Engineers Without Borders is a non-profit, humanitarian organization committed to partnering with developing communities worldwide to implement sustainable engineering projects. At the University of Tulsa, our chapter has started a project entitled "Sustainable Energy for North East Asia". We are working in China's Jilin province with an American NGO that is trying to teach the local people sustainable, organic agriculture practices.
Jilin is a rural province in northeast China, next to Russia and North Korea. Many of the residents are Korean refugees who are impoverished and oppressed by the Chinese government. The region is sub-Siberian and the climate is harsh and cold. The local people heat their homes by burning unfiltered coal inside, which causes widespread respiratory illness. Electricity from the power grid is expensive and unreliable, when it's available at all.
We hope to address these social, economic, environmental, and health problems in the area by introducing sustainable energy technology. We are developing several sources, including photovoltaic cells, passive solar heating, greenhouses, biogas generation from animal waste, and multiple wind turbine designs. These will be integrated into one system to sustainably power a residence for a shepherd and his animals. By using simple designs and materials that are available in the region, we aim to make our project reproducible by the local people. Through this transfer of technology, we hope to affect more people than just those with whom we work personally.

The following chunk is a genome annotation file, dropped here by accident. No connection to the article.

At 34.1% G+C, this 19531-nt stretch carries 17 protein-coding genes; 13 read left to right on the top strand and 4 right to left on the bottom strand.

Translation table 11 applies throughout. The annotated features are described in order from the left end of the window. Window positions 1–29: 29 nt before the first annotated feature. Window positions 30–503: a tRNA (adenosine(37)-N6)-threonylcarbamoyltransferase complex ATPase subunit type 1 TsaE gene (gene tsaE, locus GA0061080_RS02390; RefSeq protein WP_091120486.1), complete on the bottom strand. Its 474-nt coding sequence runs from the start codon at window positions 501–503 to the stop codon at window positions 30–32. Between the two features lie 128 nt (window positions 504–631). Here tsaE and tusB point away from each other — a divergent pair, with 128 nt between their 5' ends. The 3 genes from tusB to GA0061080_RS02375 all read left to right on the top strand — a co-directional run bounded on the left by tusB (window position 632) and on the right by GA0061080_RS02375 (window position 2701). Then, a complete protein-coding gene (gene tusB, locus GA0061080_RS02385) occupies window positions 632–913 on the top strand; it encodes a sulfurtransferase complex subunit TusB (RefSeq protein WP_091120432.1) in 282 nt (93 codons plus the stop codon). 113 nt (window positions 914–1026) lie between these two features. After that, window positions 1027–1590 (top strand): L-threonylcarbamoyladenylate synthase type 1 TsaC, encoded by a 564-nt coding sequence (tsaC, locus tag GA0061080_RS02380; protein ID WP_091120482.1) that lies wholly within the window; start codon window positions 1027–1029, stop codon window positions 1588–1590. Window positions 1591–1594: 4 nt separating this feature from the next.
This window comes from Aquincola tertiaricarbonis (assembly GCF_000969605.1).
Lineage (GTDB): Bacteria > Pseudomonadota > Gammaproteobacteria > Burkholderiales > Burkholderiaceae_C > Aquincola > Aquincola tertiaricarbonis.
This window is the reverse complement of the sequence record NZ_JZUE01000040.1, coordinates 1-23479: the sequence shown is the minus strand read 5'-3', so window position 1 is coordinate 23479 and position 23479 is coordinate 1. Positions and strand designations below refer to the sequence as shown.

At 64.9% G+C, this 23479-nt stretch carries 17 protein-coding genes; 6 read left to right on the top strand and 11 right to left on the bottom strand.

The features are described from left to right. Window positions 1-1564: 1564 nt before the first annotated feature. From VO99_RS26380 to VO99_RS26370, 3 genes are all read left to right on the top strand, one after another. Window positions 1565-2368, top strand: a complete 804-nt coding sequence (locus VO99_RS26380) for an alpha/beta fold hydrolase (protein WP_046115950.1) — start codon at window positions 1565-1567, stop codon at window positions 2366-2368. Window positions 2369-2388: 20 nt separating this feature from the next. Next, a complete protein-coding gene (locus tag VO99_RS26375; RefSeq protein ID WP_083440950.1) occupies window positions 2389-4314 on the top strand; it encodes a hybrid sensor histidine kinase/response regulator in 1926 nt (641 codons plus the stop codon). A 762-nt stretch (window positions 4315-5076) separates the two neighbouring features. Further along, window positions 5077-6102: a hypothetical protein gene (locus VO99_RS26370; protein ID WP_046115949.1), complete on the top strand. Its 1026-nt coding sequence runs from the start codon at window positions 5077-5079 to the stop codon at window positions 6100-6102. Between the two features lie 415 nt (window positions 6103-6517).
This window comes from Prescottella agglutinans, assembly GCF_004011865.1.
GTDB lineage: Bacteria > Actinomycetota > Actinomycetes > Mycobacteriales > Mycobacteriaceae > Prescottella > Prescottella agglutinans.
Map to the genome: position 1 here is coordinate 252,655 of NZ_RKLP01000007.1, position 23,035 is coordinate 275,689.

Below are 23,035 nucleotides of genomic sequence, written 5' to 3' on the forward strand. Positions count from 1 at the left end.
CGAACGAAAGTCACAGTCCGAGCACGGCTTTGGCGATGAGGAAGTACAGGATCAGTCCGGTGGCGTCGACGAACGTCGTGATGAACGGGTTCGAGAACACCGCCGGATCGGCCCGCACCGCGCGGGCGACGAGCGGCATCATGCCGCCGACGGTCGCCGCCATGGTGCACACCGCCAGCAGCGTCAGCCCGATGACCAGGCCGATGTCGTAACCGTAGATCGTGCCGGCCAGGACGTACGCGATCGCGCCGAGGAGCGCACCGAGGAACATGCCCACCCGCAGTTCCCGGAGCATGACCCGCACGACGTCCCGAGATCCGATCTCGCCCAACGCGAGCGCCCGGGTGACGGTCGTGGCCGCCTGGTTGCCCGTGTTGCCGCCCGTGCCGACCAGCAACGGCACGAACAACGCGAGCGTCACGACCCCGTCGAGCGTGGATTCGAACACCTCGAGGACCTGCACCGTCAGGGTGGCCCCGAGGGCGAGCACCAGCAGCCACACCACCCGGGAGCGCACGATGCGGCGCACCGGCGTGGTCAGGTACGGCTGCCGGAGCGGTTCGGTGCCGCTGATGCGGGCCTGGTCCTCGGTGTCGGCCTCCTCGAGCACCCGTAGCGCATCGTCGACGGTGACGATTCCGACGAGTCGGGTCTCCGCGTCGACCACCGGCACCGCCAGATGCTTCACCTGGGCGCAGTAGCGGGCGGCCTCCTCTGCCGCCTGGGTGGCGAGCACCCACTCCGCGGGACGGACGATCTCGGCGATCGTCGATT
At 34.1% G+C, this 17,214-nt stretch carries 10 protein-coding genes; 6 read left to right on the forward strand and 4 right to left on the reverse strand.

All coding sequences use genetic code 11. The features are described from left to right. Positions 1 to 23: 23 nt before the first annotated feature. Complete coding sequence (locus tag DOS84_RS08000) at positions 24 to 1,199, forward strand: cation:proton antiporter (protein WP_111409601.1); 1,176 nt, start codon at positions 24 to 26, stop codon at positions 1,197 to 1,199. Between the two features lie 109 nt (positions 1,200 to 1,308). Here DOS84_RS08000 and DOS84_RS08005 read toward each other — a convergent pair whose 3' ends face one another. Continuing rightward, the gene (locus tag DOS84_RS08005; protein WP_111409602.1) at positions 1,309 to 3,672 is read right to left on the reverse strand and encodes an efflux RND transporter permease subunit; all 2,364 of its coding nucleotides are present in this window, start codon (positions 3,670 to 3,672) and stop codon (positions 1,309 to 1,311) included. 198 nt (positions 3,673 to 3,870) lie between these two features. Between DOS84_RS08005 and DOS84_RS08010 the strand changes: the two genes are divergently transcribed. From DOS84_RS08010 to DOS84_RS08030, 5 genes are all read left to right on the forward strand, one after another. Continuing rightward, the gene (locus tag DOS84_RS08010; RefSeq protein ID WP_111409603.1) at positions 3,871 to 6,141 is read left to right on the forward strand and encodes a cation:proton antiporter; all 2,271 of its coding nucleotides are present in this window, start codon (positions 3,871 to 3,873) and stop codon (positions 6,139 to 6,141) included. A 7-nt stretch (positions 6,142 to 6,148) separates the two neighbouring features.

This project is in its second year. Last summer, a team of four students traveled to the site on an assessment trip. While there, we determined the needs of the community and investigated the materials that were available in the region. We also built a wind turbine that brought new technology to the area - a self-furling tail. This summer, 10 students are planning to travel for the first implementation trip.